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Tsunami 2004 was a “watershed moment”

23.12.2014 – aceh_tsunamiIn the decade since the devastating Indian Ocean tsunami, much progress has been registered in making catastrophe exposed Asian countries more resilient to disasters. However, exposures have been rising fast with rapid economic growth, outstripping efforts to mitigate and finance disaster risk.

2004 Asia was visited by one of the largest and deadliest natural disasters for generations. A major undersea earthquake triggered a massive tsunami that devastated coastal communities in 14 countries. Over 227.000 people lost their lives and 1,7 million people were displaced, according to the UN Office for Disaster Risk Reduction (UNISDR). At 16,34 billion dollar, economic losses from the tsunami were considerable, but they were also small compared with other recent major catastrophes in Asia. The majority of the areas swept away by the tsunami in 2004 were poor and uninsured. Low levels of insurance penetration saw insurers pick-up just 2,5 billion dollar of the cost.

The tsunami was a big wake-up call for Asian governments. It was a “watershed moment” for understanding tsunami, explains Robert Muir-Wood, Chief Research Officer at catastrophe modelling firm RMS. Now, several countries operate real-time seismic networks and are capable of estimating the event parameters within 10 minutes of the occurrence. “Establishment of monitoring and warning systems in different territories and coordination activities among different agencies stands out as a marked improvement from the past,” said Sastry Dhara, director at Impact Forecasting, the catastrophe analytics unit of reinsurance broker Aon Benfield. One of the main international disaster risk reduction initiatives to follow the 2004 tsunami was the 2005 Hyogo Framework for Action, a break-through ten-year inter-government action plan to reduce the impact of natural disasters facilitated by the UNISDR.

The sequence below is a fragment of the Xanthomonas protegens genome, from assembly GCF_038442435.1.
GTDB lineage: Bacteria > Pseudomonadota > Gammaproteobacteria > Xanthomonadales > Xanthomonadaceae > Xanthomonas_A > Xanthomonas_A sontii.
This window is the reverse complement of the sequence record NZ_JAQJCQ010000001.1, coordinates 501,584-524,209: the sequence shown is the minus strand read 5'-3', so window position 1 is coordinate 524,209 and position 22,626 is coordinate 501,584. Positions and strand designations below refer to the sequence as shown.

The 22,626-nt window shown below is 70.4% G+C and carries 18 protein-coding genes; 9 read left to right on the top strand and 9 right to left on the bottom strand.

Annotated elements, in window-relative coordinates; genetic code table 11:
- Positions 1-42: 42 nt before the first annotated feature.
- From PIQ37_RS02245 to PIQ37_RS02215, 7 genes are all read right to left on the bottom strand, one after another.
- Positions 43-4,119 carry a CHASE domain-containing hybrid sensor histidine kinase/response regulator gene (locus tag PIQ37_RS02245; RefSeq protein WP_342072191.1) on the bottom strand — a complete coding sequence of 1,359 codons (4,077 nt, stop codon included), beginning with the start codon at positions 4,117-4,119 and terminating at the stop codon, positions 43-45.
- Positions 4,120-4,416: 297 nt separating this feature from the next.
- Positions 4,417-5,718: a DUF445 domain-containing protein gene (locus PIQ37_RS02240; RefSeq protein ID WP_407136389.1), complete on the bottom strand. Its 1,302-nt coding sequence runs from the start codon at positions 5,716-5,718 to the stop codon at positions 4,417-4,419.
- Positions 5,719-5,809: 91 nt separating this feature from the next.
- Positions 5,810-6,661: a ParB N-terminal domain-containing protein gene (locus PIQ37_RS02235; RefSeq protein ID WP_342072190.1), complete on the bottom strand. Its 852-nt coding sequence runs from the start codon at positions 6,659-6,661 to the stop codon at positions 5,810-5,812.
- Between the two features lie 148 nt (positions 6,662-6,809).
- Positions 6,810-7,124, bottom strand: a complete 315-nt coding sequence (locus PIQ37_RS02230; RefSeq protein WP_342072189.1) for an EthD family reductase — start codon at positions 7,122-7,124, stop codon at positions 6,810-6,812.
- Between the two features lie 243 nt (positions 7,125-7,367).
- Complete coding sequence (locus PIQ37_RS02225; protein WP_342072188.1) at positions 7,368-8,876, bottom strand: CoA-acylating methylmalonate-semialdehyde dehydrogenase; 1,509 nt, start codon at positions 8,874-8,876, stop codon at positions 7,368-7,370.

The private sector, including the insurance industry, has also launched initiatives to support governments in building resilience. For example, insurers are backing the Rockefeller Foundation 100 Resilient Cities scheme which aims to give cities better risk management tools as well as promoting resilience risk managers in Asian cities.

Insured losses for major catastrophes in Asia are still today typically less than ten percent of the economic loss, Malcolm Steingold, Chief Executive Officer of Aon Benfield Asia Pacific, said. Insurance penetration in rural areas remains stubbornly low and a large protection gap continues to exist. Figures from Swiss Re show that nonlife insurance penetration in Indonesia, India and Malaysia are still more or less unchanged from their 2004 levels at 0,5 percent, 0.6 percent and 1.5 percent in 2014, while Thailand has increased from one percent to 1,6 percent. The average for Asia is 1.6 percent compared with a global average of 2,8 percent and 3,5 percent in Germany.

Insurers have to find the right balance of supporting countries as they tackle natural disaster risk and their own sound risk management. “There is increasing appetite from governments around the world to transfer some of the risks instead of relying only on traditional ex-post financing,” said Reto Schnarwiler, Head of Americas EMEA, Swiss Re Global Partnerships. “This will help diversify sources of funding, secure immediate access to funds, increase budget and planning certainty and avoid that funds are diverted from investment plans.” (siehe POLITICS) (vwh)

Stuart Collins is financial journalist and editor specialising in insurance, reinsurance and risk management.

Bild: Aceh nach dem Tsunami (Quelle: / Wikipedia – CC BY 2.0)

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